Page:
We also felt like we left with more questions that we had coming in. To be fair, we didn’t watch any of the documentaries many other travelers have (this Vice one was pretty popular) and we tried to come in with no expectations or preconceptions about what it would be like. At the end of the day, it was exactly what we knew it would be: a carefully guided, heavily monitored tour through carefully selected, heavily monitored locations. The only real interactions we were allowed to have were with our guides, and what they could tell us was so heavily scripted it didn’t seem sincere. There were normal people out everywhere, but we think they would get in trouble if they tried to talk to us, anyway. So, any question you had never got an honest answer, and we are forced to put together our own view of what life is like based on what we were allowed to see, and what we can read from defectors and other travelers.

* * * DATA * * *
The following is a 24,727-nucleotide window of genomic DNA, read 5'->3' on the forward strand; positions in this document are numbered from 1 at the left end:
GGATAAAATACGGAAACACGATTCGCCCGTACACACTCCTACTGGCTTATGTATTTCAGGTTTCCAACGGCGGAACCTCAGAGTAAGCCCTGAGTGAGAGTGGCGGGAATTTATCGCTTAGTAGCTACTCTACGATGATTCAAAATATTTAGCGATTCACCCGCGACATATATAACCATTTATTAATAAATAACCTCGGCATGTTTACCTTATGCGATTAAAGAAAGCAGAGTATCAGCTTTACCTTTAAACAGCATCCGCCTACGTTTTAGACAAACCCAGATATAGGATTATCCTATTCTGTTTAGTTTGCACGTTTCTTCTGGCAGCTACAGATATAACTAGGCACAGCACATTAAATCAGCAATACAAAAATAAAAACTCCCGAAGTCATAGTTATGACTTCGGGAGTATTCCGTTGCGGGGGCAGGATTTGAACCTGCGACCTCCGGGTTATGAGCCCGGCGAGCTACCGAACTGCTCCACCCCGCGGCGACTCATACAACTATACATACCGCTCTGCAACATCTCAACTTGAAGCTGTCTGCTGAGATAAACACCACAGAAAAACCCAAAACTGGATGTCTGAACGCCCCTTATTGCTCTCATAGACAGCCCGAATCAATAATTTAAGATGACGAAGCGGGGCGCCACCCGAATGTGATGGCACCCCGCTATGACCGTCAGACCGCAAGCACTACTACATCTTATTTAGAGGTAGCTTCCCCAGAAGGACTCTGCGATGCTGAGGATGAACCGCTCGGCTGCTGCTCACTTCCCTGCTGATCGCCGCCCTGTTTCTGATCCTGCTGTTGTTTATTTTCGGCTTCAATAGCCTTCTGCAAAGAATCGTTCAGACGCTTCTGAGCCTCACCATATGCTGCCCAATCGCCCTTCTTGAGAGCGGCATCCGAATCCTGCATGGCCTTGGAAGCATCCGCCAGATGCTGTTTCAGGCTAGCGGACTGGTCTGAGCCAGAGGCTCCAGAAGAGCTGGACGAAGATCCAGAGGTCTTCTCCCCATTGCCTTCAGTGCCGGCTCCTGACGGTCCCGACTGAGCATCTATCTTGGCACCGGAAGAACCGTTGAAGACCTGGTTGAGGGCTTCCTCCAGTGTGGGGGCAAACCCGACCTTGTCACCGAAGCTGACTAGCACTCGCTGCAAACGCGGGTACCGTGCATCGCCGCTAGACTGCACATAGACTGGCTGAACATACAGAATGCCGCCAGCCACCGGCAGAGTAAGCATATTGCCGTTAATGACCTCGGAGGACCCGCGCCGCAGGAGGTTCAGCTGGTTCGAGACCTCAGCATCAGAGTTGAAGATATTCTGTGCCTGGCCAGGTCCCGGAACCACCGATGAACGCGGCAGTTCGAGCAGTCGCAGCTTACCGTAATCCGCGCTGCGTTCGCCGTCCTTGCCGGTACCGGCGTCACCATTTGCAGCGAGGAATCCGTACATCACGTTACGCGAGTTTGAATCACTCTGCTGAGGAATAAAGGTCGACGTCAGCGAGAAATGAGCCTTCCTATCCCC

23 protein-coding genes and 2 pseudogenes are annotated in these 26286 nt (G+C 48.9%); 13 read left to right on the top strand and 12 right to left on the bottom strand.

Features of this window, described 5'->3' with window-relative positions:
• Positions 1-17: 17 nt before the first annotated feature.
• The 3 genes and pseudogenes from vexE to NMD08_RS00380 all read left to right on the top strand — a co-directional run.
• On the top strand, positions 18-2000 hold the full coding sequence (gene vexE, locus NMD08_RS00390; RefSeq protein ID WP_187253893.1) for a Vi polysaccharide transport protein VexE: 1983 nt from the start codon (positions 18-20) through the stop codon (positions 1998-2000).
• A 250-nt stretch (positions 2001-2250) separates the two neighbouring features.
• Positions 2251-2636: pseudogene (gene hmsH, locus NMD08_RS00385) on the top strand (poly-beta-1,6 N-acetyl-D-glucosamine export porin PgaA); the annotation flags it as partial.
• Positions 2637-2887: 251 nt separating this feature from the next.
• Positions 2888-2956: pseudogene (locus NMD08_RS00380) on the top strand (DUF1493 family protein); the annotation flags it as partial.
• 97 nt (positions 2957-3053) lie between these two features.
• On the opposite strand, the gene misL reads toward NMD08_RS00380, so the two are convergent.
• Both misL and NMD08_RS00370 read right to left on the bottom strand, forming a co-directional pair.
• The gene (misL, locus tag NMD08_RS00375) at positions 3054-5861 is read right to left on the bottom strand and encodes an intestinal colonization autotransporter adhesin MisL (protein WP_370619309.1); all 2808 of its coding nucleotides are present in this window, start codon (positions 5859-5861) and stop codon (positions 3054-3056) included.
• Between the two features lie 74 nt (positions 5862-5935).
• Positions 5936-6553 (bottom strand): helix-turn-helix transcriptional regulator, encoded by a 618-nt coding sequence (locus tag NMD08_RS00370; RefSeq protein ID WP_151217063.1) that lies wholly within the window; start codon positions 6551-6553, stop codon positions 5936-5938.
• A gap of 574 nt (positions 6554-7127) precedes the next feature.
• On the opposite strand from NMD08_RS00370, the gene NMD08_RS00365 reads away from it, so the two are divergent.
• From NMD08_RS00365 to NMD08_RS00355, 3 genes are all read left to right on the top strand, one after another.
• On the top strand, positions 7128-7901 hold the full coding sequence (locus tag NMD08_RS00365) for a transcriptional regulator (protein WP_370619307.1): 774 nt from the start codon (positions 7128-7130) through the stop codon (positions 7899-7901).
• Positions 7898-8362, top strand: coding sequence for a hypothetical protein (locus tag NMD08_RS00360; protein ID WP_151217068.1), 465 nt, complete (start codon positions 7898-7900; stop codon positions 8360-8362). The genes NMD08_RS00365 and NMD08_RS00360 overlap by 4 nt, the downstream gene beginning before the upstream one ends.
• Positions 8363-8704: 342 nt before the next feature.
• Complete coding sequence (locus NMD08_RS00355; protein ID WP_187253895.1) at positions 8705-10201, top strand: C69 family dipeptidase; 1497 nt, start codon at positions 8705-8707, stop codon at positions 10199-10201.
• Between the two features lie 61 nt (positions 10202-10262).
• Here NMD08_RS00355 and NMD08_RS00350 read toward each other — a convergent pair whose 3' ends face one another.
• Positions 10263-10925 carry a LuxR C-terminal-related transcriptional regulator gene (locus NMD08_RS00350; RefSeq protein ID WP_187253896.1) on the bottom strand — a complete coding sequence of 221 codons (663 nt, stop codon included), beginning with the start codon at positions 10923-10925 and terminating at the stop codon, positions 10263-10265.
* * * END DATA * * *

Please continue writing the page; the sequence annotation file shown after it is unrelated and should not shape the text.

For all that we didn’t learn during our 5 days there, we do feel liked we gained some insight. We believe that many people there are, in fact, brainwashed and genuinely believe that North Korea is a great and prosperous country, and that the Kim family truly belongs on a pedestal. We also believe that there are many who know this isn’t true, but they have no outlet to dissent. If they wanted to dissent, even to their closest friends or family, there is such heavily monitoring and fear imposed by the regime that they wouldn’t dissent. Those same close friends and family would turn them in out of their own fear of being assumed a traitor also. As such, people stay quiet and the regime continues to thrive.